Dallas ISD is doing what it can to keep its students in West Dallas. But for some in that community, its efforts are too little and too late.
Shortly before trustees were to act on resolutions that would potentially close five campuses across the district, DISD altered its plans to keep a middle school facility in West Dallas.
The district will still close Edison Middle Learning Center, a sixth- through eighth-grade campus on Singleton Blvd. It will still move sixth-graders from Edison back to the five neighborhood elementary campuses within its feeder.
The change, however, comes with what DISD will do with Edison’s roughly 350 seventh- and eighth-grade students. Instead of the original plan — which would have bused students south of Interstate 30 to North Oak Cliff’s Quintanilla Middle School, leaving West Dallas without a middle school — the district will move the students in Pinkston High School.
“Keep them in West Dallas,” Dallas City Council member Omar Narvaez said. “The last thing I want to do as a council member is to vote to approve a charter school because DISD shipped our students out of our community.”
Pinkston, with less than 1,000 students, is far under capacity, and has plenty of space to accommodate the younger students in a separate wing, said DISD chief of school leadership Stephanie Elizalde.
Edison was one of five campuses that could be affected by changes the board was considering during Thursday’s board meeting. The final votes on the schools’ fate were scheduled to happen late Thursday night.
DISD has four schools that have been rated by the state as “improvement required” for four or more consecutive years: Edison, and three elementary schools, J.W. Ray, Carr and Titche. If any of the schools miss state accountability marks this year, the Texas Education Agency must either force DISD to close the campus, or take over the operations of the entire school district, appointing a board of managers and a new superintendent.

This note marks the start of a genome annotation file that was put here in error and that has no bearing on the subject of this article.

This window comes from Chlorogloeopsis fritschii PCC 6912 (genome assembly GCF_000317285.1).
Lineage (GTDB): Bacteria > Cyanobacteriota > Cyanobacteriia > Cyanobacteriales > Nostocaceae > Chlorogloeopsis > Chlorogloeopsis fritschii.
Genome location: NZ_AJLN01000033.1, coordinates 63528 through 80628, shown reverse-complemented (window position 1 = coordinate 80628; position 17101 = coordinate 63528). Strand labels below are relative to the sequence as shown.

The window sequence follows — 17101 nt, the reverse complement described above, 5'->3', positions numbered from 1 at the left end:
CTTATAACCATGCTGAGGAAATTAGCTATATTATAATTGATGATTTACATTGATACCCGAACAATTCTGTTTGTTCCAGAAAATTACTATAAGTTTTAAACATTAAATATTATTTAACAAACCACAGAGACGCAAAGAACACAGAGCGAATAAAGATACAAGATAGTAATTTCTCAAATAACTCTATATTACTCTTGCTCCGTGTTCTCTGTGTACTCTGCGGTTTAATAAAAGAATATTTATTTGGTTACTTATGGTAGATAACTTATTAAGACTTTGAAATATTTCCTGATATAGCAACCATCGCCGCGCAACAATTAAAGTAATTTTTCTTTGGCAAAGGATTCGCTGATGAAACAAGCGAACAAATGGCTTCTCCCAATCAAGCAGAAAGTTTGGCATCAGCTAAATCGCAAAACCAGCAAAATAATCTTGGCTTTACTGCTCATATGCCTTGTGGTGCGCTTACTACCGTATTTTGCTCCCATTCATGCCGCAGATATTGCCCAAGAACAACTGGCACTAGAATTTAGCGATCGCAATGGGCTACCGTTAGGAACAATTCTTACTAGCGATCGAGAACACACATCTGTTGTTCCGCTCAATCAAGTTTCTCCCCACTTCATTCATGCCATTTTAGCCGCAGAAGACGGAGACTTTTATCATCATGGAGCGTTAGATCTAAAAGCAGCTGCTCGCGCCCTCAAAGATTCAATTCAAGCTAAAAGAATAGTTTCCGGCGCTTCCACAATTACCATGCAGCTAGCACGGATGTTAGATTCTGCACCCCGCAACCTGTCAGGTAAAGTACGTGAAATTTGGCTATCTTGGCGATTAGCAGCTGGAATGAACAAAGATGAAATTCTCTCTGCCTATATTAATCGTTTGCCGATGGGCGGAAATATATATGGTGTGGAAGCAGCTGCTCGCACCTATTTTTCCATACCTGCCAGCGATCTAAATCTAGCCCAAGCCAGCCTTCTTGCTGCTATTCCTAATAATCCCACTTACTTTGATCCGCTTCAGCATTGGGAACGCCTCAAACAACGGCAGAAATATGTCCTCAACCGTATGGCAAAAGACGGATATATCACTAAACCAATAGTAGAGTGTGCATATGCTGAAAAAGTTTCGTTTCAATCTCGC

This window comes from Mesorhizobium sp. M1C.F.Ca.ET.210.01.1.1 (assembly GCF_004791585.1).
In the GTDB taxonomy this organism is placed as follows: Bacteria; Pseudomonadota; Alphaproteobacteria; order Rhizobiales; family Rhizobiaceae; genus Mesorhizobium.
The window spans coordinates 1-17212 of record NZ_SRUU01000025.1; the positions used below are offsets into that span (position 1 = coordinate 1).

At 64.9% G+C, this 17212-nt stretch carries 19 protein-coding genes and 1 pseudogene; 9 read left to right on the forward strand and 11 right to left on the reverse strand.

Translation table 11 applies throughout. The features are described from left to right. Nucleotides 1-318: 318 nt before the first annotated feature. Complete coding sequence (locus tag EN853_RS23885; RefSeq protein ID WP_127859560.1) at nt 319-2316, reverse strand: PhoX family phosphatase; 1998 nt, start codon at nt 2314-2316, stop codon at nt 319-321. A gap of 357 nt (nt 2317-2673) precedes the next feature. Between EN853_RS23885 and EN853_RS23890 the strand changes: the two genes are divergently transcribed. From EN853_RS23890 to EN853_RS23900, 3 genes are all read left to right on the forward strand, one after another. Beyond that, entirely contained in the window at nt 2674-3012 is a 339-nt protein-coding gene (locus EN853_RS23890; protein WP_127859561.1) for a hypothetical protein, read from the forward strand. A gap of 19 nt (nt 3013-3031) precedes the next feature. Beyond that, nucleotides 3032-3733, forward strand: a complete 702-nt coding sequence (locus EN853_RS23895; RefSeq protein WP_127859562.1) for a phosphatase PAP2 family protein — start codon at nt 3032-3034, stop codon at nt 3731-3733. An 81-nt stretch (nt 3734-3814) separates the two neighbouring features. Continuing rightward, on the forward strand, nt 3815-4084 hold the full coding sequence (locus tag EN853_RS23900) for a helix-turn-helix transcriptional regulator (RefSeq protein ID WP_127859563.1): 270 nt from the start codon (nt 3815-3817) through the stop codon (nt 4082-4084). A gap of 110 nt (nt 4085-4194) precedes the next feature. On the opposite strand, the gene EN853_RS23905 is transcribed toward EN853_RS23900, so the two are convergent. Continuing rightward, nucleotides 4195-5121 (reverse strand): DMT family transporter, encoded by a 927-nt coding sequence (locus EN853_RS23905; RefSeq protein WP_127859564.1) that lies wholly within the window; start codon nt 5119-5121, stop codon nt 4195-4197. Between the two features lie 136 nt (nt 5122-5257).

In DISD’s plan, the fate of Carr and Titche would depend on their efforts on state tests, being merged with other neighborhood schools only if they missed their marks.
Edison would be rebranded if it didn’t get off the ‘IR’ list.
The district held a community meeting about Edison on Wednesday night at Quintanilla Middle School.
Renato de los Santos, the field director of LULAC’s National Education Services Center, said during the meeting that when he met with community members earlier in the week, they were frustrated because they felt as if their concerns hadn’t been heard.
That displeasure spilled out during Thursday’s board meeting.
West Dallas residents “need to be at the table when you make these decisions,” community organizer Hilda Duarte said. “They don’t want to move, and it’s been hard on them since the ‘50s.”
“I know how our kids feel, because you treat us like that,” said Debbie Solis, who lives in the area. “I’m disgusted with DISD.”
Ronnie Mestas, the chairman of the Los Altos Neighborhood Association, said that he’d welcome a state takeover of the district, given how its treated West Dallas.
“My disappointment [with DISD] has gone from disappointment to disgust,” he said.
Others spoke out against the plans surrounding J.W. Ray Elementary.
J.W. Ray — a predominantly African-American elementary located next to Roseland Estates, a public housing complex not far from Uptown — is one of the district’s smallest schools, with 224 students.
DISD plans to close J.W. Ray and another elementary school, John F. Kennedy Learning Center, and combine the attendance zones with Cesar Chavez Elementary. It will then use the vacated campuses for specialty schools. Ignite Middle School, a personalized learning speciality campus, is slated to open at the J.W. Ray campus in August 2018.
A year ago, DISD administration pushed a plan to merge Ray with Chavez before pivoting to keep the school open and put it in its Accelerated Campus Excellence turnaround program.
Trustee Joyce Foreman, a long-time booster of Ray, stepped down from the stage at Lincoln High School to address the board. She asked why Ray wasn’t being afforded a chance to stay open if its scores improved, like the other “predominantly Hispanic” schools.
“Black people are tired of sitting and settling for anything,” she said.